Event-goers attended facility tours and were afforded ample opportunities to dialog with MHECO suppliers at a 20-booth “captive” trade show. Gary T. Moore, president, says, “The trade show provides our customers with an opportunity to get better acquainted with products, see product demonstrations and go home with lots of ‘take-away’ literature.” While the winner of the “Give Us Your Worst Material Handling Problem” contest received a DVD player, MHECO personnel benefited by gaining more insight regarding their customers’ needs and issues.

Hy-Tek Material Handling, Inc. (Columbus, OH) has found hosting the forklift rodeo in central Ohio to be a win-win event for everyone. In its third year, the most recent event was hosted on Saturday, February 8, 2003. The winner of the regional event moves on to a state-wide championship contest hosted by Yale dealers from across the state. The purpose of the rodeo is simple: to promote the safe and efficient operation of forklifts. Many aspects of the competition model real-life industrial situations and some simply measure skill. Over the years, Hy-Tek has created a partnership with the National Safety Council and the Bureau of Workers’ Compensation, Safety & Hygiene Division to align the local event with the state competition.

2003 Central Ohio Forklift Rodeo contestants for Saturday morning heat receive judging hints and rules before hitting the courses.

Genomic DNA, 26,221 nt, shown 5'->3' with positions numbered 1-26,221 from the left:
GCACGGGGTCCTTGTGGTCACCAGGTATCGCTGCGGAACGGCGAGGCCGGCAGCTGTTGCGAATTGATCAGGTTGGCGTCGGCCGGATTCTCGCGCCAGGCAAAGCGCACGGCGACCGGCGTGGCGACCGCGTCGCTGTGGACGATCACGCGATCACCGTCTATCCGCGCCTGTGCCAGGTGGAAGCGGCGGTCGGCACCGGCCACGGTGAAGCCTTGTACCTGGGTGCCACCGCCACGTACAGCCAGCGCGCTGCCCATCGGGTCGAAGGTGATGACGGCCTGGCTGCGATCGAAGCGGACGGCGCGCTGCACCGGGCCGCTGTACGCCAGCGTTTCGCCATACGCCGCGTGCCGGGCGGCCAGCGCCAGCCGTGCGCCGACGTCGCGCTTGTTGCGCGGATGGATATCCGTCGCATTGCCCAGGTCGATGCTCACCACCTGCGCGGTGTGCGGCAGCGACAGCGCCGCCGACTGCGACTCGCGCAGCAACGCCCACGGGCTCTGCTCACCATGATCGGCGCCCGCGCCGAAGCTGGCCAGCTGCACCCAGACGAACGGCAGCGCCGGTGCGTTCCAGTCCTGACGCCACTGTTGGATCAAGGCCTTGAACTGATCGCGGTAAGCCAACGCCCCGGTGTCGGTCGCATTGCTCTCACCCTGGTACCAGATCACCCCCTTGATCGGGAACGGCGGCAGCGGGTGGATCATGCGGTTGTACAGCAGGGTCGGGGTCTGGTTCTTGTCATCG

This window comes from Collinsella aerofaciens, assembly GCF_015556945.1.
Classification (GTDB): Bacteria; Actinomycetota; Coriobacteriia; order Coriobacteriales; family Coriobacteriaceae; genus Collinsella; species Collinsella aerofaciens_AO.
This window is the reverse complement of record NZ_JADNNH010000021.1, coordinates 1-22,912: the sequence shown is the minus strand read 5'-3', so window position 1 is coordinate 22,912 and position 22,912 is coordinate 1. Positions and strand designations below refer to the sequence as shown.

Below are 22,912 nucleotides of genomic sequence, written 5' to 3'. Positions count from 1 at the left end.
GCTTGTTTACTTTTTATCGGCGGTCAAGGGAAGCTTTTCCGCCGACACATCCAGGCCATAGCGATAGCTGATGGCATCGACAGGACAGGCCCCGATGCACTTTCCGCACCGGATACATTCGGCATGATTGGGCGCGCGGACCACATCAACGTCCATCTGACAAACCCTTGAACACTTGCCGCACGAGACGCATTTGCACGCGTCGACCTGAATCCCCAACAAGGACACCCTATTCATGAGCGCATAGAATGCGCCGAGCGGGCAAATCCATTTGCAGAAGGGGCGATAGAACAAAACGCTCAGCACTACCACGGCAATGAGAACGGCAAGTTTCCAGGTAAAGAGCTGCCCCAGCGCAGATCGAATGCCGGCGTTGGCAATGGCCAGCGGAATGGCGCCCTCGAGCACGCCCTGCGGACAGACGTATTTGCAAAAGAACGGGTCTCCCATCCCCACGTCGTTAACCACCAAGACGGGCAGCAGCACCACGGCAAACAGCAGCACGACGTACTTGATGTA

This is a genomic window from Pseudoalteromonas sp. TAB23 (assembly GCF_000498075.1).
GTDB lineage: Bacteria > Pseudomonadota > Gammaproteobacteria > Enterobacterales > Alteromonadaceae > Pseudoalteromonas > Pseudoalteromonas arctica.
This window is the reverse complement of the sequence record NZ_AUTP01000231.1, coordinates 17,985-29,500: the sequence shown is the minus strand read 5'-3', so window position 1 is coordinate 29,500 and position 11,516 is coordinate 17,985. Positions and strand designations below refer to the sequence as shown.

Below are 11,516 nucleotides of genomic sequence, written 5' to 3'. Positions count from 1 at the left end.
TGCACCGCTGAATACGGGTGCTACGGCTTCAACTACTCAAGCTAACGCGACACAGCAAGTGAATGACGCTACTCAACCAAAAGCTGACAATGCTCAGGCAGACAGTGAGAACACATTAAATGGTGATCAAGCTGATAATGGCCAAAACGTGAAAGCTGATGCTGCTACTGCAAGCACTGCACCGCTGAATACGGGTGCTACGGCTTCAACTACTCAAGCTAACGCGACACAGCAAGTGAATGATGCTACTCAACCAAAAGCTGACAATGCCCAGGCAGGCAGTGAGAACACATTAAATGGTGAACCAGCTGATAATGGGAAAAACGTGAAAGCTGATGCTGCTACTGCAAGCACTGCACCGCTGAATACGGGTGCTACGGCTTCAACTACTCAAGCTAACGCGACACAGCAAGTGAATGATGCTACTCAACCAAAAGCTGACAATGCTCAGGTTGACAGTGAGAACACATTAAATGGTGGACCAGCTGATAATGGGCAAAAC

2003 Central Ohio Forklift Rodeo contestants for Saturday morning heat receive judging hints and rules before hitting the courses.

Hosting the rodeo is a win/win situation for end-users and for Hy-Tek. Hy-Tek customers have come to rely on the event as a morale- and team-building exercise, some to emphasize safety in the workplace, and some as an incentive program which rewards everything from attendance to safety records and overall job performance. And Hy-Tek benefits from the increased recognition of its name and the Yale product as customers and non-customers physically demo the product during the competition.

While trophies are awarded to recognize performance, Spirit plaques are given to recognize the enthusiastic support provided by rodeo-participating companies. In short, everyone wins when participating in the Central Ohio Forklift Rodeo.